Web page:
The ministers of foreign affairs of Poland and of Czech Republic met on Friday, February 12 in Warsaw. The Czech Ministry of Foreign Affairs emphasized that the main topic of the talks was “the protection of the Czech citizens who live on the boarder and whose lives are impacted by the expanding coal mine Turów”. The Polish Ministry of Foreign Affairs did not mention Turów in its official statement. A day after the meeting there was a protest on the boarder.
1. An eloquent silence
Czech Minister of Foreign Affairs, Tomáš Petříček, on February 12 had a meeting in Warsaw with minister Zbigniew Rau on the planned expansion of the coal mine Turów, which as emphasized by the Czech side, does not comply with the European law. It was communicated by the Czech media and by the Ministry of Foreign Affairs of Czech Republic. The latter indicated that Turów was the main topic of the talks.
However, not a single word about Turów can be found in the official communication of the Ministry of Foreign Affairs of Poland about the visit of the head of the Czech diplomacy. Quite the contrary, it lists several other topics discussed during the visit. Apparently, the issue of concession, which may be taken up by CJEU, does not seem important enough for the Polish Ministry of Foreign Affairs to bring it up.
In the meanwhile, The Czechs inform that their head of diplomacy provided the Polish side with a list of conditions whose fulfillment could lessen the threat of Poland being sued to the European Court of Justice: “construction of a protective wall, which would serve as a shield for the increased amount of dust; 175 million CZK of financial compensation for the loss of water near Uhelná, a commitment to continue the negotiations on the construction of alternative water sources on the affected areas (estimated price 800 million CZK); creation of a fund to finance smaller protection projects (2.5 million CZK); creation of an intergovernmental committee to assess the impact of mining on regular basis”.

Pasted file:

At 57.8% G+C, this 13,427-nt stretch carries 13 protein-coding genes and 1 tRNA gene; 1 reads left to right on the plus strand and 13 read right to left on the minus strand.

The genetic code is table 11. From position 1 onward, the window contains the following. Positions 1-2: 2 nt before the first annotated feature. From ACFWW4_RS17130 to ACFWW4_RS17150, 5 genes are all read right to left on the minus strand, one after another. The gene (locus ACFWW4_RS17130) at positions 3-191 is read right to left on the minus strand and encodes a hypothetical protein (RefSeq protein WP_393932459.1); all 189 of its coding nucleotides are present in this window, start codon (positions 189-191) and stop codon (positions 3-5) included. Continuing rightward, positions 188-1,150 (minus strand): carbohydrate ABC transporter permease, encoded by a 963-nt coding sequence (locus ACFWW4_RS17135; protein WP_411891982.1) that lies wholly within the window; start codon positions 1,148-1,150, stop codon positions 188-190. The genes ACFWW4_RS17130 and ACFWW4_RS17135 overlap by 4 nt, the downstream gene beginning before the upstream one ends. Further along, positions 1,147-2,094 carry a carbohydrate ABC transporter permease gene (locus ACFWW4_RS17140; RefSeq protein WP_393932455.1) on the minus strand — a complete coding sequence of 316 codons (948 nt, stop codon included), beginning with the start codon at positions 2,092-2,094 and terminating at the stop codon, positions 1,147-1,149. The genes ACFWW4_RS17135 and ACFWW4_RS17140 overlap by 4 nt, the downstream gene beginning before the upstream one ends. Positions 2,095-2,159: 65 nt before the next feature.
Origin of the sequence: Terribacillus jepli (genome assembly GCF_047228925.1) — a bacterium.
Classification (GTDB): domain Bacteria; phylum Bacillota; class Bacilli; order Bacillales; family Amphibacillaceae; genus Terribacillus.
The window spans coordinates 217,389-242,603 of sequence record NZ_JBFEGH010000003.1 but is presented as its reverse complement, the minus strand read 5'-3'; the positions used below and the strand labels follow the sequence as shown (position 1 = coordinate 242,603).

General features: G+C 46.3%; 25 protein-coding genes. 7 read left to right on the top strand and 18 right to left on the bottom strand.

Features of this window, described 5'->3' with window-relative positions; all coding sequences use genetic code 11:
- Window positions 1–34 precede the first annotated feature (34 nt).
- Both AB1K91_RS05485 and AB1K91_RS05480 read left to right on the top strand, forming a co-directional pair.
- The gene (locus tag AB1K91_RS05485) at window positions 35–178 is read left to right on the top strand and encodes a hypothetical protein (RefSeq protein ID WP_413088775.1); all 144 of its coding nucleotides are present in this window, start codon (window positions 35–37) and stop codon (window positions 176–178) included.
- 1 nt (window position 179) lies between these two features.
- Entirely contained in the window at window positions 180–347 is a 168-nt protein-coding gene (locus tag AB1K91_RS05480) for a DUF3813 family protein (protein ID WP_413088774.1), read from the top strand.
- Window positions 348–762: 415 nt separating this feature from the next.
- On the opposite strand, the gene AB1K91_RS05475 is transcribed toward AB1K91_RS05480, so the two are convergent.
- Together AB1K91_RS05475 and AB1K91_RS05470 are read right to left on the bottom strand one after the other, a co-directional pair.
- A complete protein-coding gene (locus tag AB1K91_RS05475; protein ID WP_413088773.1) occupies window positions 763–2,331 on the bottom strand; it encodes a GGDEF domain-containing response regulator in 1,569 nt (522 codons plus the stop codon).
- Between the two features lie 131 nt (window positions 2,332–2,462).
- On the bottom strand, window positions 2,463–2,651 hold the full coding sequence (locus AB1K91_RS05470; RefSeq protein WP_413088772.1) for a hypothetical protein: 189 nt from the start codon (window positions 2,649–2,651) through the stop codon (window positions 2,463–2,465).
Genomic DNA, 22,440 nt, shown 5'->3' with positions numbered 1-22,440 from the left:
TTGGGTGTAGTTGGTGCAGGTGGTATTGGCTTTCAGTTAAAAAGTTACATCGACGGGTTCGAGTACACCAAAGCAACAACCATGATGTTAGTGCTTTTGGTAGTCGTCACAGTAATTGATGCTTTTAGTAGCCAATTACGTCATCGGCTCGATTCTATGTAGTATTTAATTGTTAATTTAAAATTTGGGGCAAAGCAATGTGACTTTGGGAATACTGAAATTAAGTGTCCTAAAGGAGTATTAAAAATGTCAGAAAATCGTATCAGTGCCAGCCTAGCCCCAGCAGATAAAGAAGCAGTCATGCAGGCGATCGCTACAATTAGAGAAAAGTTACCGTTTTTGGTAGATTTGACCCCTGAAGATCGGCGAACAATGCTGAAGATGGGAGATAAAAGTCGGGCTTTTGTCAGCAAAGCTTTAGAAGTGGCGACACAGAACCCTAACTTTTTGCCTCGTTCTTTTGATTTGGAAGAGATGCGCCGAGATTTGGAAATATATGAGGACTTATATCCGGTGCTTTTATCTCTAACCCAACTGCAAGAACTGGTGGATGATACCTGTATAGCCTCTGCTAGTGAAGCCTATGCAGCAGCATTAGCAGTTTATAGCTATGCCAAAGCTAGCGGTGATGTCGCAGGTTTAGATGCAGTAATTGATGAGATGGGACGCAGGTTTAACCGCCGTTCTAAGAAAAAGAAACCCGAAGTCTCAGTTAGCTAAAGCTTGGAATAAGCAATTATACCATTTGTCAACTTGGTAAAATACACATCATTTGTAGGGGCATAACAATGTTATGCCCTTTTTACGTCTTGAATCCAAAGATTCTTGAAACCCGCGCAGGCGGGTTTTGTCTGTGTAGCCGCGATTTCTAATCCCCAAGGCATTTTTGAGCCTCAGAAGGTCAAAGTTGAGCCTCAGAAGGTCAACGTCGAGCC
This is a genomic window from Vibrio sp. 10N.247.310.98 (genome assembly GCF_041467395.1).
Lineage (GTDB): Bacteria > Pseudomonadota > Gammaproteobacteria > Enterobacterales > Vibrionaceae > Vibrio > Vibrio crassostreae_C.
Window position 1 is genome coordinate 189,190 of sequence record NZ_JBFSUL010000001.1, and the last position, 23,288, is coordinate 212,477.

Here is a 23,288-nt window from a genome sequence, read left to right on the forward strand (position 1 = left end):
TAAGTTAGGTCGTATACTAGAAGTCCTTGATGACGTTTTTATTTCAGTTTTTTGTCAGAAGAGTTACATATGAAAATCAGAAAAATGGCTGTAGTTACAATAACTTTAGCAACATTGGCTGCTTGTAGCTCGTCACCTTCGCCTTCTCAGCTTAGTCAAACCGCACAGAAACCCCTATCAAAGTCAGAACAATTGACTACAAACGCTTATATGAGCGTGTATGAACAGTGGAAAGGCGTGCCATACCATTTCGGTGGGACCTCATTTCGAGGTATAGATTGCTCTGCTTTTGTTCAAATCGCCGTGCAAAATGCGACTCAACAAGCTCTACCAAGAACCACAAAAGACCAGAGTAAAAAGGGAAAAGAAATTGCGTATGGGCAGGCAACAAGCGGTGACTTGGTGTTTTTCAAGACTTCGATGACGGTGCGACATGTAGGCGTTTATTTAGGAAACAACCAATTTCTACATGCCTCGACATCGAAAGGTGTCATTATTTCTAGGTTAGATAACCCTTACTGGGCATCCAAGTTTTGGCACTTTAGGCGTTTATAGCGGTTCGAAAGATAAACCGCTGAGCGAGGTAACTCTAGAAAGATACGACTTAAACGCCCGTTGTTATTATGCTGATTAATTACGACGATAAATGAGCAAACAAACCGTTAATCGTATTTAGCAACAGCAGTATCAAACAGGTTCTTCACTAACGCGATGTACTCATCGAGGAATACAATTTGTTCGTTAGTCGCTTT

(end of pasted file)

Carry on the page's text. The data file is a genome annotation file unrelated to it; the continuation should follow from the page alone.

Prior to the visit in Warsaw, Petříček stressed that this visit “is the last gesture of our goodwill to express the willingness to settle down before filing the lawsuit”. Marcin Smolek, the deputy of the Legal and Consular Department, pointed out that the text of the lawsuit and “the proposal of the preliminary measure to suspend the excavation immediately” are being drafted. As he stressed, in February the Czech Republic government will decide whether to file the lawsuit or not.
Another visitant in Warsaw was Vladislav Smrž, the Deputy Minister of the Ministry of the Environment of the Czech Republic. “Today I had the opportunity to explain to the Polish side the requirements of the Liberec Region, including the need to supply its residents with potable water. I also informed them, that the Czech government will decide on the next steps by the end of February. It is regrettable that we could not act at the environment ministers’ level. The only thing offered by the Polish side were the negotiations between the deputy ministers. On the other hand, we had the opportunity to discuss those earlier mentioned requirements and the promise, that Poland will soon express its opinion.” - commented Vladislav Smrž, the Deputy Minister of the Ministry of the Environment cited by the Czech Republic Embassy in Warsaw.
2. Protest in defense of life and health